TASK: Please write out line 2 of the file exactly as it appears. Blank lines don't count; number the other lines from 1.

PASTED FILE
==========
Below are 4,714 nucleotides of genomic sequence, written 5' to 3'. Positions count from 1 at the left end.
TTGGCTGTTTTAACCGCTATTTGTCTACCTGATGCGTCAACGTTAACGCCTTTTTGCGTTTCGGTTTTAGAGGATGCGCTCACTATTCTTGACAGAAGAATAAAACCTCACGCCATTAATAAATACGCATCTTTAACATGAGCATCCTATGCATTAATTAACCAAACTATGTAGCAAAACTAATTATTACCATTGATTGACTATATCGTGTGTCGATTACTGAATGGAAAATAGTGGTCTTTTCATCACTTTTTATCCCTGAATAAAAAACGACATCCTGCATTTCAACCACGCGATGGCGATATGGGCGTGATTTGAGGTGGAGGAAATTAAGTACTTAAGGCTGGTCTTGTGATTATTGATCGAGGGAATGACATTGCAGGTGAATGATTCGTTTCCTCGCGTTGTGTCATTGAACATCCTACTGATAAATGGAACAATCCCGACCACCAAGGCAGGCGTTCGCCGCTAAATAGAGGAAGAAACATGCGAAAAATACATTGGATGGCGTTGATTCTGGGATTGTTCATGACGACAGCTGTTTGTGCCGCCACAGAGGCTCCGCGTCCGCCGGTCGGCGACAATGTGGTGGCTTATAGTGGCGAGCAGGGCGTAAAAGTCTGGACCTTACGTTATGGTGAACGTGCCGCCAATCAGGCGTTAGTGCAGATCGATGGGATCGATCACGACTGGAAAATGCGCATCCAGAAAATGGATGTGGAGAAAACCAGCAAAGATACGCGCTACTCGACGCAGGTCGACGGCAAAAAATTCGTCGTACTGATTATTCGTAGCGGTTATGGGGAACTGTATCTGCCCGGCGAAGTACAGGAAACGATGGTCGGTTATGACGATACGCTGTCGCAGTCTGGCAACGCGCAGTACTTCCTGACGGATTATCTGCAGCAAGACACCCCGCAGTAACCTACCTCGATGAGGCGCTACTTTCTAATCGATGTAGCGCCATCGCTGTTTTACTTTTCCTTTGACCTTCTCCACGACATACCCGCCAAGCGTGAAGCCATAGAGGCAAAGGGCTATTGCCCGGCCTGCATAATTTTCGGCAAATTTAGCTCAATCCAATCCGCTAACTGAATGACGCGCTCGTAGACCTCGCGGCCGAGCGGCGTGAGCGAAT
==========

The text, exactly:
TTGGCTGTTTTAACCGCTATTTGTCTACCTGATGCGTCAACGTTAACGCCTTTTTGCGTTTCGGTTTTAGAGGATGCGCTCACTATTCTTGACAGAAGAATAAAACCTCACGCCATTAATAAATACGCATCTTTAACATGAGCATCCTATGCATTAATTAACCAAACTATGTAGCAAAACTAATTATTACCATTGATTGACTATATCGTGTGTCGATTACTGAATGGAAAATAGTGGTCTTTTCATCACTTTTTATCCCTGAATAAAAAACGACATCCTGCATTTCAACCACGCGATGGCGATATGGGCGTGATTTGAGGTGGAGGAAATTAAGTACTTAAGGCTGGTCTTGTGATTATTGATCGAGGGAATGACATTGCAGGTGAATGATTCGTTTCCTCGCGTTGTGTCATTGAACATCCTACTGATAAATGGAACAATCCCGACCACCAAGGCAGGCGTTCGCCGCTAAATAGAGGAAGAAACATGCGAAAAATACATTGGATGGCGTTGATTCTGGGATTGTTCATGACGACAGCTGTTTGTGCCGCCACAGAGGCTCCGCGTCCGCCGGTCGGCGACAATGTGGTGGCTTATAGTGGCGAGCAGGGCGTAAAAGTCTGGACCTTACGTTATGGTGAACGTGCCGCCAATCAGGCGTTAGTGCAGATCGATGGGATCGATCACGACTGGAAAATGCGCATCCAGAAAATGGATGTGGAGAAAACCAGCAAAGATACGCGCTACTCGACGCAGGTCGACGGCAAAAAATTCGTCGTACTGATTATTCGTAGCGGTTATGGGGAACTGTATCTGCCCGGCGAAGTACAGGAAACGATGGTCGGTTATGACGATACGCTGTCGCAGTCTGGCAACGCGCAGTACTTCCTGACGGATTATCTGCAGCAAGACACCCCGCAGTAACCTACCTCGATGAGGCGCTACTTTCTAATCGATGTAGCGCCATCGCTGTTTTACTTTTCCTTTGACCTTCTCCACGACATACCCGCCAAGCGTGAAGCCATAGAGGCAAAGGGCTATTGCCCGGCCTGCATAATTTTCGGCAAATTTAGCTCAATCCAATCCGCTAACTGAATGACGCGCTCGTAGACCTCGCGGCCGAGCGGCGTGAGCGAAT